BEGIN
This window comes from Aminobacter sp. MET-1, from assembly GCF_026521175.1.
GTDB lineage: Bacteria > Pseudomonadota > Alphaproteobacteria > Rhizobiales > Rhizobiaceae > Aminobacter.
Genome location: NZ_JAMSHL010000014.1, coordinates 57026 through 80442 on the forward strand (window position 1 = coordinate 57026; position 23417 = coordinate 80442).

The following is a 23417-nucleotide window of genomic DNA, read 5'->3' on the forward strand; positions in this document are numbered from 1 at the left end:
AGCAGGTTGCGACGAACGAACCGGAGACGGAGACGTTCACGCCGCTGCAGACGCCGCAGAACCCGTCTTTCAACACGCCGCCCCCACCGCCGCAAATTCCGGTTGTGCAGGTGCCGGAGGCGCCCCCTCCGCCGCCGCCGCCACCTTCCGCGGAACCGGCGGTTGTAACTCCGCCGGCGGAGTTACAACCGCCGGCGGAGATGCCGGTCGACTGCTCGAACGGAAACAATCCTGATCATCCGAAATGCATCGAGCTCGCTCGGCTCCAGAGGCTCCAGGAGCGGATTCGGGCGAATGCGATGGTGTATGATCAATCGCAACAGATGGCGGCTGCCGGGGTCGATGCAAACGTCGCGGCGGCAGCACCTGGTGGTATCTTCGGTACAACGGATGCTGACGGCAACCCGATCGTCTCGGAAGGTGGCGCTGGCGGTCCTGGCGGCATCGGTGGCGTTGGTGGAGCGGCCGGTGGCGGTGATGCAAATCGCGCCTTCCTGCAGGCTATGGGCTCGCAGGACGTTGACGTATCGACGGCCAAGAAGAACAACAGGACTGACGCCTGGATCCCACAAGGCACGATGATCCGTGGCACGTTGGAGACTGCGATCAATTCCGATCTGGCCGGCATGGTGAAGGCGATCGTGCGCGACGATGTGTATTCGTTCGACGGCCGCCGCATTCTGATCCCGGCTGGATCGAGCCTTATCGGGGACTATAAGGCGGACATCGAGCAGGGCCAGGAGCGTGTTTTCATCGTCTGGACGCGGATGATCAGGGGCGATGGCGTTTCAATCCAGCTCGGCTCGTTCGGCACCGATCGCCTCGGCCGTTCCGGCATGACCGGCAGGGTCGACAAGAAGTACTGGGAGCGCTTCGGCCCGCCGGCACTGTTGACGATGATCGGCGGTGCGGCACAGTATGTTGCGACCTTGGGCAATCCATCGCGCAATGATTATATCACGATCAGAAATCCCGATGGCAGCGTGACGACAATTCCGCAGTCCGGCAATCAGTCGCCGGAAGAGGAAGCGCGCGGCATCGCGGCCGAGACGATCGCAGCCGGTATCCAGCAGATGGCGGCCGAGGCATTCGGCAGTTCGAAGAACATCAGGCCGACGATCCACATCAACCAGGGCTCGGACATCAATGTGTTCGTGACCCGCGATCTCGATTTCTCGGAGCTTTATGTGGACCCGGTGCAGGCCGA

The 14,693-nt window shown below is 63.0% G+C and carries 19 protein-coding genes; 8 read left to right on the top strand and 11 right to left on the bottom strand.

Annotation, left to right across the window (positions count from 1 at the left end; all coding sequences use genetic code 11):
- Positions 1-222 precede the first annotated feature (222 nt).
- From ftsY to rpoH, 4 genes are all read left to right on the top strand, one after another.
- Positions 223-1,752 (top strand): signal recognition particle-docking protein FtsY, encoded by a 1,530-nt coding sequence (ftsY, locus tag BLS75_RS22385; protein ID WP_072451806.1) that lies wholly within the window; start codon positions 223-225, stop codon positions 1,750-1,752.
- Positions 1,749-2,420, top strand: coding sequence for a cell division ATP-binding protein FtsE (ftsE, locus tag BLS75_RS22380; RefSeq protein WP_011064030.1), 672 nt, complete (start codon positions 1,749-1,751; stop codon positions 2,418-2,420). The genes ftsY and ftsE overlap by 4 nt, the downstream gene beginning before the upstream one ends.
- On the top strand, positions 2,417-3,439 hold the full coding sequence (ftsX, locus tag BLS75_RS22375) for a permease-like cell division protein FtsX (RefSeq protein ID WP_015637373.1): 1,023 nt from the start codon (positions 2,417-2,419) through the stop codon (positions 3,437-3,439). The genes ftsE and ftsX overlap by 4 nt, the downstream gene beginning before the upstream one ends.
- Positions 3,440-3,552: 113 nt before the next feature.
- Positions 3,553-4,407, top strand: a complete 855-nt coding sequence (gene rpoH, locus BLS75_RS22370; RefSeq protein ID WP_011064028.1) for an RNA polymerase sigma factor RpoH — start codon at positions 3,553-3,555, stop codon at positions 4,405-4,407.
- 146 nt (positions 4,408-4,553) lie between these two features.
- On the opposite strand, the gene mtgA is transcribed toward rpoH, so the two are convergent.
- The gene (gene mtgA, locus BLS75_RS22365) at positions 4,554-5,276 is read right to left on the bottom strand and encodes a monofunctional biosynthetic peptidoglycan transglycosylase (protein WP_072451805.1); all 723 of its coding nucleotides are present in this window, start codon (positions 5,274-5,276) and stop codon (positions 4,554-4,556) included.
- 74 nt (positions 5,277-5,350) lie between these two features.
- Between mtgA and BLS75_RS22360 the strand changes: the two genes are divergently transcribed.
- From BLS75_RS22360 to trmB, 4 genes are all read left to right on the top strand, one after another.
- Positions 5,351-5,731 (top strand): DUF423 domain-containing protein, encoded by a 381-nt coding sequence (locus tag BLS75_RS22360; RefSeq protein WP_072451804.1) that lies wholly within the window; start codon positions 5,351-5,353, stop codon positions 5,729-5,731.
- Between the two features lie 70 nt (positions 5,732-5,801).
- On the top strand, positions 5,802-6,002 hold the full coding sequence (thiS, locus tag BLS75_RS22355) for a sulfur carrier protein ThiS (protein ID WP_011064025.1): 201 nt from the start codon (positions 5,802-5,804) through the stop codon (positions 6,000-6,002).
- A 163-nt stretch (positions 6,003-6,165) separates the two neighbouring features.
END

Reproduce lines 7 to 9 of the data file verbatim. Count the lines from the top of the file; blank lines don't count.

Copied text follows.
Annotation, left to right across the window (positions count from 1 at the left end; all coding sequences use genetic code 11):
- Positions 1-222 precede the first annotated feature (222 nt).
- From ftsY to rpoH, 4 genes are all read left to right on the top strand, one after another.